# Backdrop: stochastic backpropagation

- Siavash Golkar
- Kyle Cranmer

## Summary

Backdrop is a flexible and easy to implement tool for introducing stochasticity to the gradient and can be intuitively described as dropout along the backpropagation pipeline. Backdrop can lead to a significant improvement in optimization performance in problems where stochastic gradient descent is not suitable or well defined. These generally fall into two main classes: 1) problems with non-decomposable losses and 2) problems where each sample can be intuitively considered as being hierarchically comprised of many smaller subsamples.

## Implementation

Similar to dropout, backdrop is implemented via the insertion of one or more masking layers in the network. Backdrop masking layers are transparent during the forward pass but block random parts of the gradient along the backward pass. In problems where the loss function is non-decomposable, backdrop acts by only propagating the gradient with respect to a randomly chosen subset of the samples. Here is a cartoon of this process, where the x's are the samples, the c's are some latent variable derived from individual samples, and L is the non-decomposable loss. We denote the forward pass by solid black lines and backward gradient computation pass by dashed red lines. In this example, all samples are used to compute the loss L, but only the gradient with respect to sample x_2 is being used for the optimization step.

In the second class of problems where each sample has a hierarchical structure, backdrop can be implemented to mask features detected in a convolutional network. Below is an example of two backdrop masking layers in a convolutional network.

An example of the masks generated during the backward pass of this network is given below. Note that in this case stochasticity is introduced because the gradient is propagated for only a fraction of the various parts of the input.

For details and results from experiments that demonstrate performance improvements with backdrop see the paper.

## Examples

There are two general classes of problems where backdrop can improve generalization. First, optimization of loss functions that cannot be decomposed into a sum of individual sample losses. For example global performance measures such as F-measures and ROC AUC fall into this calss. Similarly, problems where we would like to impose some desired structure on the latent space are often not decomposable. For these class of problems, the loss cannot be evaluated on individual samples so stochastic gradient descent is not applicable. Moreover, often they can not be well approximated with small batch sizes; therefore, minibatch SGD is also not well suited.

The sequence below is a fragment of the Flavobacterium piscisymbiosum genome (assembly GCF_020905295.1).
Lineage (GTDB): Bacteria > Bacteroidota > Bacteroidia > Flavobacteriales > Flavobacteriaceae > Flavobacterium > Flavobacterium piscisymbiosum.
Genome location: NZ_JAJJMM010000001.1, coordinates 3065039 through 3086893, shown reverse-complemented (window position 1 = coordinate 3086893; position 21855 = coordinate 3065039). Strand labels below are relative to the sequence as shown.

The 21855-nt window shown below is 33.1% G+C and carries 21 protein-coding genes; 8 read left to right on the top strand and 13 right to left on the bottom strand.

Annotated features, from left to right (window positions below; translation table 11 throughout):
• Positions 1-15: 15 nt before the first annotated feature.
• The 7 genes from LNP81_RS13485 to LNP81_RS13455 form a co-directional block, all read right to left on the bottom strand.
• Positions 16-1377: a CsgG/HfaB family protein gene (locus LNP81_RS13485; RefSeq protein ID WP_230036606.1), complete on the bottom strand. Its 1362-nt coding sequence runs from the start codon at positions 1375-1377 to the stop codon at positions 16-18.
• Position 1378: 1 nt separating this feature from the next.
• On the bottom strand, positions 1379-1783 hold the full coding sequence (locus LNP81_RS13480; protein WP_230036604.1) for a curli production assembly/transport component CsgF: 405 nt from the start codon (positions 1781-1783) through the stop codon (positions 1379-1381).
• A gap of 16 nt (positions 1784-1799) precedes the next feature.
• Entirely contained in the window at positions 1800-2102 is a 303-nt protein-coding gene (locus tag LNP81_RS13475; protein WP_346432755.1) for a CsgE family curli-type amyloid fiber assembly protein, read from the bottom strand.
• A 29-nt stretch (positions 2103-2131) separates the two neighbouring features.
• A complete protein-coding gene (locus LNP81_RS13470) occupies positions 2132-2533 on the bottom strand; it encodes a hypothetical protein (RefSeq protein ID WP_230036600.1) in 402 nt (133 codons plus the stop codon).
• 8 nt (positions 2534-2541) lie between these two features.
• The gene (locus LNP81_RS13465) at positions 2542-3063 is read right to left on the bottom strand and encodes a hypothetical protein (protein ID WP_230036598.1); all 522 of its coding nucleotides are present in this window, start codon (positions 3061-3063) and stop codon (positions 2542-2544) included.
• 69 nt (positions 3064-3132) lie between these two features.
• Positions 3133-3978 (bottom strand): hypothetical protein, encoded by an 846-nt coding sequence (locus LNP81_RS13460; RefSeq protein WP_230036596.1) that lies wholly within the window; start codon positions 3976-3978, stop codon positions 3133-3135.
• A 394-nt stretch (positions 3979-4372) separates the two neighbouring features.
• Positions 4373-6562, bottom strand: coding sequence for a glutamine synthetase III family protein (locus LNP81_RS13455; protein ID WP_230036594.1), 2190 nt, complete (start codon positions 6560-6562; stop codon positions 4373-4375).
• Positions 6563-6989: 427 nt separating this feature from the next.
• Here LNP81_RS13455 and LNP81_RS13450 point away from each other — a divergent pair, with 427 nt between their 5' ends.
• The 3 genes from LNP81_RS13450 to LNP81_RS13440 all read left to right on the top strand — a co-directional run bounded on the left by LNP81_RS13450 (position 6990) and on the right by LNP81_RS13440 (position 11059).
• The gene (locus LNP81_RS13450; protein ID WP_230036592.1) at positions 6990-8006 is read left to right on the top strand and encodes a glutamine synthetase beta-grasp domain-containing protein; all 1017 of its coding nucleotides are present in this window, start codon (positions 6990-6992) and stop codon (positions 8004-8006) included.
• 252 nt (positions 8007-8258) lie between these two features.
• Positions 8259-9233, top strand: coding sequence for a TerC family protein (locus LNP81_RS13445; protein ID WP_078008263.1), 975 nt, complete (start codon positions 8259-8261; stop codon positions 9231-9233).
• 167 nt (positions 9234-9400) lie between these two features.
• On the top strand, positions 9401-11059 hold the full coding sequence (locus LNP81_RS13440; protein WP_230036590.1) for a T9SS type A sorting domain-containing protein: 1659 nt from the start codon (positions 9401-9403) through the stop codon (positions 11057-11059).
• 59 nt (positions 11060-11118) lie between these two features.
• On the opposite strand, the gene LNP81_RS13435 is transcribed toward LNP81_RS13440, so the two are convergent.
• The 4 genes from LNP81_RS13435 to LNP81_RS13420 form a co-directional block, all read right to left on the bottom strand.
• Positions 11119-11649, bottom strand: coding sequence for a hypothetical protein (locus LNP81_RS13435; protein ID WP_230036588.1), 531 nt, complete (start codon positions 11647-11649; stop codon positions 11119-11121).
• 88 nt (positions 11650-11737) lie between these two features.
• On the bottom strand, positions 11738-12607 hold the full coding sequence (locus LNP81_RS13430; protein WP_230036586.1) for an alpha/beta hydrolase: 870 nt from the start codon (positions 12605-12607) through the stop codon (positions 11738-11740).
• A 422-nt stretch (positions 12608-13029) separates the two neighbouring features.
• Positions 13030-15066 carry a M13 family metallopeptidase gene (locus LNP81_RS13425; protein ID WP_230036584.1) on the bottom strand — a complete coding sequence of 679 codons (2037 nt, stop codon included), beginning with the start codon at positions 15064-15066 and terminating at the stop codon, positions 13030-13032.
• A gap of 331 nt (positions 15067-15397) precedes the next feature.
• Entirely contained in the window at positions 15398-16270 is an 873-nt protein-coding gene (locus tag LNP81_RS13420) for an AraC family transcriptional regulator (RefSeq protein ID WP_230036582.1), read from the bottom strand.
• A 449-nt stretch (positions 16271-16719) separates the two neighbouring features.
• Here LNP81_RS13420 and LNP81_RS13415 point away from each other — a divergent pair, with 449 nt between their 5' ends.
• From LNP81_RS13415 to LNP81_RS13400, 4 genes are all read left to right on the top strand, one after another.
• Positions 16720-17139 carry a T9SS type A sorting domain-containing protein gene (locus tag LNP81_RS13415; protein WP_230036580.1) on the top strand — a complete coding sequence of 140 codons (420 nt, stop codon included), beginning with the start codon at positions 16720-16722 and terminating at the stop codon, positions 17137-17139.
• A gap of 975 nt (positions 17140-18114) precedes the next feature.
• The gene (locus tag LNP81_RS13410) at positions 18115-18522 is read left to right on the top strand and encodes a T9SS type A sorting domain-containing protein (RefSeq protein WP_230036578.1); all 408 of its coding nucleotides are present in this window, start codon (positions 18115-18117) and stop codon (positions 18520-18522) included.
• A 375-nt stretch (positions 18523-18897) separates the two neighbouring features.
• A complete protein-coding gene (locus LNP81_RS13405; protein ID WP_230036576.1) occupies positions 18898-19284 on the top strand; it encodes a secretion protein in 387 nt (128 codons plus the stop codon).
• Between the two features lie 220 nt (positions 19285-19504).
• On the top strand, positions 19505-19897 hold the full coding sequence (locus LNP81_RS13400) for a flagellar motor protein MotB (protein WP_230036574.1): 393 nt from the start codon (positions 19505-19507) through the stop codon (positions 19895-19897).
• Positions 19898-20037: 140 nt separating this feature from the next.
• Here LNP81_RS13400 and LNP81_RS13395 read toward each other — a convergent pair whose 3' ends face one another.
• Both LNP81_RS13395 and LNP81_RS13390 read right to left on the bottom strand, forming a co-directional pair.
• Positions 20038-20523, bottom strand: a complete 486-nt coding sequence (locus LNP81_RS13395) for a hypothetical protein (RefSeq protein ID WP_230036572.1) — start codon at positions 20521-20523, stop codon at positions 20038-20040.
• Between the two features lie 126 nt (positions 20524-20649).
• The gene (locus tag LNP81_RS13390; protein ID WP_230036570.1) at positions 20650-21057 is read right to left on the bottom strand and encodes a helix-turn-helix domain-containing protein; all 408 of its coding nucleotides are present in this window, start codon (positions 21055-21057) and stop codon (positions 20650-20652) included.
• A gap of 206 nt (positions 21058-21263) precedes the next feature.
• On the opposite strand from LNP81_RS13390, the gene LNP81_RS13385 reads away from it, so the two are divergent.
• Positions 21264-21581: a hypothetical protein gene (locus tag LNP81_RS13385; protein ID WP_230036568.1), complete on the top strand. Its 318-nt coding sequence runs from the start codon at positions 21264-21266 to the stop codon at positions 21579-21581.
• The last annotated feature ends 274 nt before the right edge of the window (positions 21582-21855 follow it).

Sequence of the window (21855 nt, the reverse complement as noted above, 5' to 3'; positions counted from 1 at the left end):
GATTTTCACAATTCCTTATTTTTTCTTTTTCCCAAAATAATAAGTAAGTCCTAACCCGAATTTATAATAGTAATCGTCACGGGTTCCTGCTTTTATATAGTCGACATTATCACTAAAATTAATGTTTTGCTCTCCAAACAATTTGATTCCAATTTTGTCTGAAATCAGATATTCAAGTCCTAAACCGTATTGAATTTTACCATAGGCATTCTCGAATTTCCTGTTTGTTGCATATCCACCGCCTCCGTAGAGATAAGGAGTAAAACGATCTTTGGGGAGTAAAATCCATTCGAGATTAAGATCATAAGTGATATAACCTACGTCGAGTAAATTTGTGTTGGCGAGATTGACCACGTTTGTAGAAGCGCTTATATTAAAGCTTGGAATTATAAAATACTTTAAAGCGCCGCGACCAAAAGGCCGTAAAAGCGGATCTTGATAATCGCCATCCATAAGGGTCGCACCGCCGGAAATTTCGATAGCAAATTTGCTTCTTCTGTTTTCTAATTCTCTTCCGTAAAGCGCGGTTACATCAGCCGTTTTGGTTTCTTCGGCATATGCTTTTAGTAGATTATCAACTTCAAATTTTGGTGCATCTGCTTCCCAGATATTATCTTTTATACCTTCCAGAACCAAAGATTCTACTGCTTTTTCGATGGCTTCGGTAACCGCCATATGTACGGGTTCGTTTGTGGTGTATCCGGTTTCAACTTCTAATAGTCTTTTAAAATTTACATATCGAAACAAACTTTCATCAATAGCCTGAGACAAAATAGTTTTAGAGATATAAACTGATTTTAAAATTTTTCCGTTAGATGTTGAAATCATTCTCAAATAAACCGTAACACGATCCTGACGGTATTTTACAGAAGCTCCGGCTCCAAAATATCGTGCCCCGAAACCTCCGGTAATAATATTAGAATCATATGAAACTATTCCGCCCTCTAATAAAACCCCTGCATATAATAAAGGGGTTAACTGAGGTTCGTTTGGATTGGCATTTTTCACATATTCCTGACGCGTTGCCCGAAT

The second class of problems are optimization tasks on datasets that have a small number of information-rich samples, each of which is comprised of many smaller subsamples. Examples include sequences, graphs, images, time-series as well as many physics based scenarios. For instance, the Millenium Run (see image), a cosmology simulation that traces the evolution of the matter distribution of the Universe, is a demonstrative example of this class of problems. At the largest scale, the image is a web of filaments. As we zoom in, we start seeing more structure, corresponding to the dark matter halos and eventually we see many galaxies inside each halo. For this class of problems, one would like to take advantage of the many realizations of the objects at the different scales in the problem.

### Gaussian process texture dataset

As a benchmark for hierarchical multi-scale problems, we created the two-scale Gaussian process dataset, where each sample is comprised of a number of large and small blobs. Each large or small blob can be considered an independent realization at that scale. We considered a classifiction problem for four classes defined by the length scale associated to the large and small blobs. The 2-scale nature of the data poses a problem for approaches based on cropping at a single scale. For a demonstration of the GP dataset generator see gp-generate-demo.ipynb

With backdrop we can approach this problem using a convolutional network which incorporates two backdrop masking layers inserted at points along the network that correspond to convolutional layers with receptor fields comparable to the size of the blobs. During the forward pass of the network, the objective is evaluated using the entire sample but during the backward pass, the gradients are only propagated for a random patches of the data. Specifically, the weights of the coarser convolutional layers will get updated according to the surviving patches of the large scale mask, and the weights of the finer convolutional layers will get updated according to the surviving patches of the small scale mask. For a demonstration of how this works in practice, see backdrop-demo.ipynb.

For more details and results regarding performance improvements with backdrop see the paper. For implementation of backdrop via a masking layer see backdrop-demo.ipynb. For a demonstration of the GP dataset generator see gp-generate-demo.ipynb. The dataset used in the paper is provided on Zenodo under dataset.zip.

For backdrop, please cite using the following BibTex entry:

```
@ARTICLE{golkar2018,
author = {{Golkar}, S. and {Cranmer}, K.},
title = "{Backdrop: Stochastic Backpropagation}",
journal = {ArXiv e-prints},
archivePrefix = "arXiv",
eprint = {1806.01337},
primaryClass = "stat.ML",
keywords = {Statistics - Machine Learning, Computer Science - Learning},
year = 2018,
month = jun,
adsurl = {http://adsabs.harvard.edu/abs/2018arXiv180601337G}
}
```

For the multi-scale Gaussian process dataset, please cite:

```
@misc{golkar_siavash_2018_1252464,
author = {Golkar, Siavash and
Cranmer, Kyle},
title = {Multi-scale Gaussian process dataset},
month = may,
year = 2018,
doi = {10.5281/zenodo.1252464},
url = {https://doi.org/10.5281/zenodo.1252464}
}
```